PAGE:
Guide for Beginner Backpackers

Guide for Beginner Backpackers

The North Face Jester Backpack in BlackHeading out to the wilderness with nothing but a backpack can be an exhilarating outdoor experience. Backpacking enables you to enjoy extended hiking excursions that also involve backcountry camping. This immersive adventure is different from day hiking, because your backpack needs to be large enough to carry everything you'll need for several days. Knowing what to bring and what to leave home is an important distinction for those who enjoy backpacking.

Choose Your Destination

When choosing a destination for a first backpacking trip, select an easy spot. Mid-summer is best for a first backpacking trip, as you'll have maximum daylight hours. A place with expert hiking trails is not the best place for beginners. Ask friends and family for trip recommendations. Find a place that's not far from your home to avoid a long drive. A park with shorter trails would be ideal, and shoot for trails that don't involve more elevation gain than two or three hundred feet. An established camping and hiking area is also ideal for beginners. Try to find a "walk-in" campground if you can.

Gather Essential Gear and Clothing

As you're gathering backpacking gear, try to borrow or rent high-ticket items such as tent, sleeping bag, and pad to start. All backpacking gear needs to be compact and light in weight. Your backpack needs to fit you comfortably and should hold about 30 pounds of gear. Ideally, have a specialist fit you for a pack so it fits your torso correctly. You'll also need a single-burner camp stove, a water treatment system, and kitchen supplies such as pots and pans, plates, cups, and utensils. Standard fitness clothing is suitable for a backpacking trip. Nylon or polyester fabrics wick away sweat and dry quickly. Bring long underwear, nylon pants, t-shirts, a sun hat, a fleece pullover, jacket, hat, gloves, and rainwear. Layers help you adapt quickly to warmer or cooler conditions. Boots or shoes need to be broken in and supportive. Bring synthetic or wool socks, and some like to have a pair of sandals, too. Pack a first-aid kit so you're prepared for minor injuries.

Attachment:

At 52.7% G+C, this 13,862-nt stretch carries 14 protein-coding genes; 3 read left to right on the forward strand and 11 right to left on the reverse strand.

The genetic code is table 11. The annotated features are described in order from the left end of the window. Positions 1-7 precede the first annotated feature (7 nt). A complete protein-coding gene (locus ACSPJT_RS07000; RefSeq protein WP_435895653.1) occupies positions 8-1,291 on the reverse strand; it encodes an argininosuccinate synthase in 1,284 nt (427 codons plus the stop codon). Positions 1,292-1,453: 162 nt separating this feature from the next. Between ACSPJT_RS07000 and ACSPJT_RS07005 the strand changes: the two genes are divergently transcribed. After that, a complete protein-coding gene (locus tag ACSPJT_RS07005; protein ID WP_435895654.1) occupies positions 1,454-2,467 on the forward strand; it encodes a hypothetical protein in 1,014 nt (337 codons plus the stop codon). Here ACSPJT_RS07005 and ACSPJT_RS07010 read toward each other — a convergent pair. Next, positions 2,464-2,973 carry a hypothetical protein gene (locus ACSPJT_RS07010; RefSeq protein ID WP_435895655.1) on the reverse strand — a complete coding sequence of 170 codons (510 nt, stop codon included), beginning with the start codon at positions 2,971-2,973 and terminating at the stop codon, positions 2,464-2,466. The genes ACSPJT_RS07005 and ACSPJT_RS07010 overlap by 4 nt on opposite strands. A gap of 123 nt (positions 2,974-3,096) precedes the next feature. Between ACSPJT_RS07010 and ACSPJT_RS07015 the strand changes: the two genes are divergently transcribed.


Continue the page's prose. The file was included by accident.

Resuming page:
Plan Food

An overnight backpacking trip will require one dinner, one breakfast, and two lunches. You won't want to bring more food than you need because of the added weight. Boxed pasta or rice meals make good dinners. Energy bars and trail mix are excellent snack food. Bring beef jerky, bagels, and dried fruit for lunches. For breakfast, try a hot oatmeal mix or breakfast bars.

Additional Readiness for Your Trip

Take a few pre-trip day hikes to make sure you can handle hiking trails of comparable distance and elevation gain. Be sure to wear a backpack that weighs about 30 pounds for your pre-trip hikes. Learn how to use all of your gear before you go, and learn basic first-aid techniques, too. Know how to use a compass. Find out what permits you'll need at your destination, and get everything in order. Leave a full itinerary with a friend or family member. Pack for your trip early, and get a good night's sleep before you go.

Additional Resources

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